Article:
(Originally published March 23, 2012)

Thursday’s game was filmed right after lunch on my tape day. In the Sony cafeteria, I was still in shock from winning my first game and barely paid attention to what my salad tasted like.

The other contestants, Robert and I talked about Thomas Horn, the 2010 Kids Week winner who starred in the film adaptation of “Extremely Loud and Incredibly Close” by Jonathan Safran Foer. (Incidentally, Foer is also coming to the Festival at Calvin! Yay!) You never know what might happen if you win on “Jeopardy!” (although I doubt my life will change that much).

Back in the green room, I prepared for the next game, against Nick and Nancy. Nick designs ad inserts for newspapers — I wanted to ask him about that but didn’t get the chance.

He turned out to be a beast on the buzzer in the first round. Maggie must have noticed I looked frustrated because she gave me a pep talk at the commercial break.

Double Jeopardy was pretty much a disaster. Sometimes “Jeopardy!” games just don’t go well, and this was one of those times. It was contagious — each triple stumper, particularly in the “Historians” category, seemed to build on top of the last one, like a snowball that rolls down a hill and gets larger and larger. I almost rang in on “Schlesinger” but hesitated because I wasn’t confident I could say it properly (I had already struggled to say “defibrillator”) and because I wasn’t sure if it was the Schlesingers or the Sulzbergers (who, it turns out, run The New York Times).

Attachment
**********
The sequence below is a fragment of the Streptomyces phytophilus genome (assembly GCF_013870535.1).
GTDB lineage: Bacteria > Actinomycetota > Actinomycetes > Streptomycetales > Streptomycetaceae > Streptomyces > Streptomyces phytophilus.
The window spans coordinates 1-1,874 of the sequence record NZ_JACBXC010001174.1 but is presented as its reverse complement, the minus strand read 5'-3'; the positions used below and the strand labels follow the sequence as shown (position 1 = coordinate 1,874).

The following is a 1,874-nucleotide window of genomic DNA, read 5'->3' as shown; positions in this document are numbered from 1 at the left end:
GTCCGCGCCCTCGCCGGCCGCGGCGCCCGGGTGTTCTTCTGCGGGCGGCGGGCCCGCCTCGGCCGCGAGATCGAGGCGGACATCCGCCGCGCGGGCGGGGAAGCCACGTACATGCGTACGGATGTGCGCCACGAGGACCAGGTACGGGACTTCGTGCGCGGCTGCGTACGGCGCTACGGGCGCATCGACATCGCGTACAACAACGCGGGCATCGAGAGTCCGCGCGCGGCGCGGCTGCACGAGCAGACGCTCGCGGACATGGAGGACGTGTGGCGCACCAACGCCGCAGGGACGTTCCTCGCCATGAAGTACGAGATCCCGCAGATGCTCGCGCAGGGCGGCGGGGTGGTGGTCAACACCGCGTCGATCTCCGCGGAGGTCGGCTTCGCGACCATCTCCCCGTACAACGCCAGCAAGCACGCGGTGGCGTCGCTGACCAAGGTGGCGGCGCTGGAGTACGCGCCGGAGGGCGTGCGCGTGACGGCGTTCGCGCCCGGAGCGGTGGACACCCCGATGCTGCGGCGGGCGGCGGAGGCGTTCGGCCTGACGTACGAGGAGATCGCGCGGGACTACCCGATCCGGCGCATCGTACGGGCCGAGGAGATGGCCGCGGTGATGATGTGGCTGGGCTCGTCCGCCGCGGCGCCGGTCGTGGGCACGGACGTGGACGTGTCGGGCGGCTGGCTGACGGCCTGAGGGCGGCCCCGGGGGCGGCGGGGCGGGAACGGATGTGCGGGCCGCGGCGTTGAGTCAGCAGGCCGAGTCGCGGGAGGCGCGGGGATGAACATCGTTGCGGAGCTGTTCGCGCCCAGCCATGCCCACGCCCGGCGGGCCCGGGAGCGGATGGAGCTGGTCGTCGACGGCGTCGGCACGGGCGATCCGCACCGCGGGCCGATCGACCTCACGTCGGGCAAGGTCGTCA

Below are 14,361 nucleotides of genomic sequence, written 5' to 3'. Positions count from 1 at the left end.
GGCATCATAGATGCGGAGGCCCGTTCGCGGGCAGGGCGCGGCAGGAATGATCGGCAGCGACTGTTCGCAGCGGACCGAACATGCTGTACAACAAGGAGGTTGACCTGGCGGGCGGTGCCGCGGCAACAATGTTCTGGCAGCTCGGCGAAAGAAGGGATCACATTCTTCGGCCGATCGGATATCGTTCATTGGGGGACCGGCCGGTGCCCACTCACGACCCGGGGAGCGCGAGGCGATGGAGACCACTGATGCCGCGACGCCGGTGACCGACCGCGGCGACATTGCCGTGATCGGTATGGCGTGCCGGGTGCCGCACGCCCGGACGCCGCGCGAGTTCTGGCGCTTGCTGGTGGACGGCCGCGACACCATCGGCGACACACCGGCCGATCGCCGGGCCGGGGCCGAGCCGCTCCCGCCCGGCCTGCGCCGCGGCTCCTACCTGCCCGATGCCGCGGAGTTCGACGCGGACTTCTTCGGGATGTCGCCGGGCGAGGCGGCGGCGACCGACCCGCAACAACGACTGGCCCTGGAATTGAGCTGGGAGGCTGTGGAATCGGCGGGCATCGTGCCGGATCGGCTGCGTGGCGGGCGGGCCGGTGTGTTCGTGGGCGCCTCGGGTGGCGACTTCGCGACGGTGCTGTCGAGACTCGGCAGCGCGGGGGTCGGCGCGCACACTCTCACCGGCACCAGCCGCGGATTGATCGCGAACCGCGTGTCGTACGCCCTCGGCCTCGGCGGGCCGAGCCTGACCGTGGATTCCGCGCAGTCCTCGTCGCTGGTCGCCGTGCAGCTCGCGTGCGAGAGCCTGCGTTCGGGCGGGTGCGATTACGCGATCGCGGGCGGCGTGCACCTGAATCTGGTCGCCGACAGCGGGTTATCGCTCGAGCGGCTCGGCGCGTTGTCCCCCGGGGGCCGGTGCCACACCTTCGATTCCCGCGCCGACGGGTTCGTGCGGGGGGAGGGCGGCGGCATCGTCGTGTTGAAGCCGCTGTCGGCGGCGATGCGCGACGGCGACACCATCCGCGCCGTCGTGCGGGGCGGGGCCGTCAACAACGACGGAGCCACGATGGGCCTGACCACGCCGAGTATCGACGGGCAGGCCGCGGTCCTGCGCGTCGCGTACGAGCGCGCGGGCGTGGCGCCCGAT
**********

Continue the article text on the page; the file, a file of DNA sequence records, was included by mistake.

Final Jeopardy was almost a relief. State Nicknames — a good, reliable category. Somehow I was in the lead, and I decided to bet huge to try to beat Nick, who was in second place. (I was feeling a little reckless.)

We all got the final right: Missouri, the “Show Me” State (where I did my “copy editor boot camp” training for my Dow Jones News Fund internship, way back in 2003). But, since I made the biggest wager, I won again and broke the streak of one-day champions (something Alex mentioned at the start of the game).


During the post-game chat, Alex noticed Nick’s shoes, which had a fun design on them. Alex and I then somehow started talking about Christian Louboutins (the famous ridiculously expensive shoes with the red soles), and that amused me since I was wearing shoes from Payless to go with my dress, which Maggie complimented me on.

I should mention that even though I lived in New York state during the taping, I went with “originally from Baltimore” for my opening because I wasn’t sure if I would still be in New York when the shows aired — and as it turned out, I’m not. (Plus, I’m very proud of where I’m from.)

This week, it’s been fantastic to hear from so many people I had lost touch with: high school classmates, college friends, people from all the churches I’ve gone to.

And, believe it or not, I even got recognized today by a tour guide at Mount Vernon (George Washington’s home in Virginia).

Let’s hope tonight’s game goes better.